Is Getting an MBA Still Worth It?
The value of higher education is being questioned like never before. Pundits and the public are asking whether pursuing an advanced degree, including a master of business administration (MBA), remains a worthwhile endeavor.
Much of the questioning results from the recent economic recession and the weak recovery that has followed. As corporate layoffs began taking their toll and college-educated workers struggled to find jobs, people pointed to the high cost of education and asked if the benefits were worth it. Graduate business education was no exception. Earning an MBA is no longer a guarantee of a job, and MBA graduates can and do struggle alongside other workers in today’s employment marketplace.
As the vice president and managing director of an institute that conducts research on work skills, workforce development and working learners — including those who pursue an MBA degree — and as an MBA graduate myself, I believe that the MBA remains a relevant and valuable academic credential. Here’s why.
People Are Usually Much Better Off Financially After Completing an MBA
The notion that education provides an effective path to a better income can no longer be taken for granted. Students, in their role as consumers of services provided by colleges and universities, have a right to ask for evidence that their efforts will be rewarded.
Research shows that investing time and money in an MBA will most likely yield a strong financial reward over the course of a career. In one study that tracked MBA graduates over several years, participants achieved an average salary increase of $26,888, or 52 percent. Statistical evidence shows that, historically at least, pursuit of an MBA degree has proven financially worthwhile for most people.
Accessible MBA Programs Provide Great Educational Value
At the University of Phoenix Research Institute, one area of research focus is the return on investment of a higher education degree. Precisely how much value do students get in return for the money and time they invest in school? Calculating return on educational investment (ROEI) provides one answer.
For example, in a study titled Traditional and Nontraditional Students: Is a Bachelor’s Degree Worth the Investment? researchers at the University of Phoenix Research Institute compared the ROEI of students who attend college directly after high school with that of nontraditional students who postpone college until after age 23 and work while going to school. The results showed that nontraditional students actually earned a higher ROEI, regardless of the type of college they attended.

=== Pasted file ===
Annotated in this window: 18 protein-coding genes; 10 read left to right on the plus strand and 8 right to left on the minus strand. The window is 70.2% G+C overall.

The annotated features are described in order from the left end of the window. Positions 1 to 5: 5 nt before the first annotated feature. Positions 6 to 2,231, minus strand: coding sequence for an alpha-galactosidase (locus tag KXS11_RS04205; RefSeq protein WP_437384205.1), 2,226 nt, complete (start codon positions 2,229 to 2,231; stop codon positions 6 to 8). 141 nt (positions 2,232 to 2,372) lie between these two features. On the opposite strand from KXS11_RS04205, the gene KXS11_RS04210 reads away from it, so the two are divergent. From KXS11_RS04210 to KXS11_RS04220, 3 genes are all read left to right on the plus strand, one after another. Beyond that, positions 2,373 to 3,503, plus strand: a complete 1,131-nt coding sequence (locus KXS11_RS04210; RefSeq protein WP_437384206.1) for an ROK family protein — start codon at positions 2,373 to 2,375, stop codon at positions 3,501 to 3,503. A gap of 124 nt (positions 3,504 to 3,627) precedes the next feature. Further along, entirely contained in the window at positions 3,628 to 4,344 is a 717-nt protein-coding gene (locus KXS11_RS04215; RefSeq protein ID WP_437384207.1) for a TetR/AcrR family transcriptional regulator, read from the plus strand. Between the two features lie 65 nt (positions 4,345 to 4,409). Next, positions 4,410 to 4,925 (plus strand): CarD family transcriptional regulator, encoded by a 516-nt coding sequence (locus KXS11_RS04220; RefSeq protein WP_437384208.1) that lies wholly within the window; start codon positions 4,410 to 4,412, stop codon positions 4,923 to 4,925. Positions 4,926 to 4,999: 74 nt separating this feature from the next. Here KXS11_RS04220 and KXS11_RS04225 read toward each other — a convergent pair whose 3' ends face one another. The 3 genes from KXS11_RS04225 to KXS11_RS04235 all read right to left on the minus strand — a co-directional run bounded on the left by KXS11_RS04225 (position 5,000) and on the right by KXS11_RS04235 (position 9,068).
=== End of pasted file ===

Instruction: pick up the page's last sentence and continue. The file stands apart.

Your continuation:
To determine ROEI for MBA graduates, the gains graduates reap in salary over time are measured against the cost of earning the degree. Calculating and comparing ROEI for an MBA degree from different categories of schools yields a surprising result:
- Top-10 MBA school graduates earned on average a 12% ROEI.
- Top-50 MBA school graduates earned on average a 17% ROEI.
- Non-top-50 school graduates earned on average a 20% ROEI.
Why did graduates of nontop-50 schools earn a higher ROEI? The reason is largely due to lower tuition costs, which translate into greater value for each dollar spent. When it comes to an MBA, paying the higher price of a top-tier school does not on average result in the greatest financial payback for money spent. Accessible programs provide a great value.
The Future Belongs to the Well-Educated
Questions about the value of an MBA are being asked in the context of unprecedented scrutiny of the value of all postsecondary education. Well-respected think tanks and publications have questioned the value of college-level and advanced degrees in light of economic realities such as globalization and outsourcing, a volatile job market, emerging technologies that can replace highly educated workers, and the high cost of education itself.
Job insecurity for the college-educated and the high cost of education are serious concerns. However, the evidence points to an overwhelming fact: the future belongs to the well-educated. The fastest growing jobs in the coming decade are expected to be jobs that require a college-level degree or higher. According to the U.S. Bureau of Labor Statistics, between 2008 and 2018: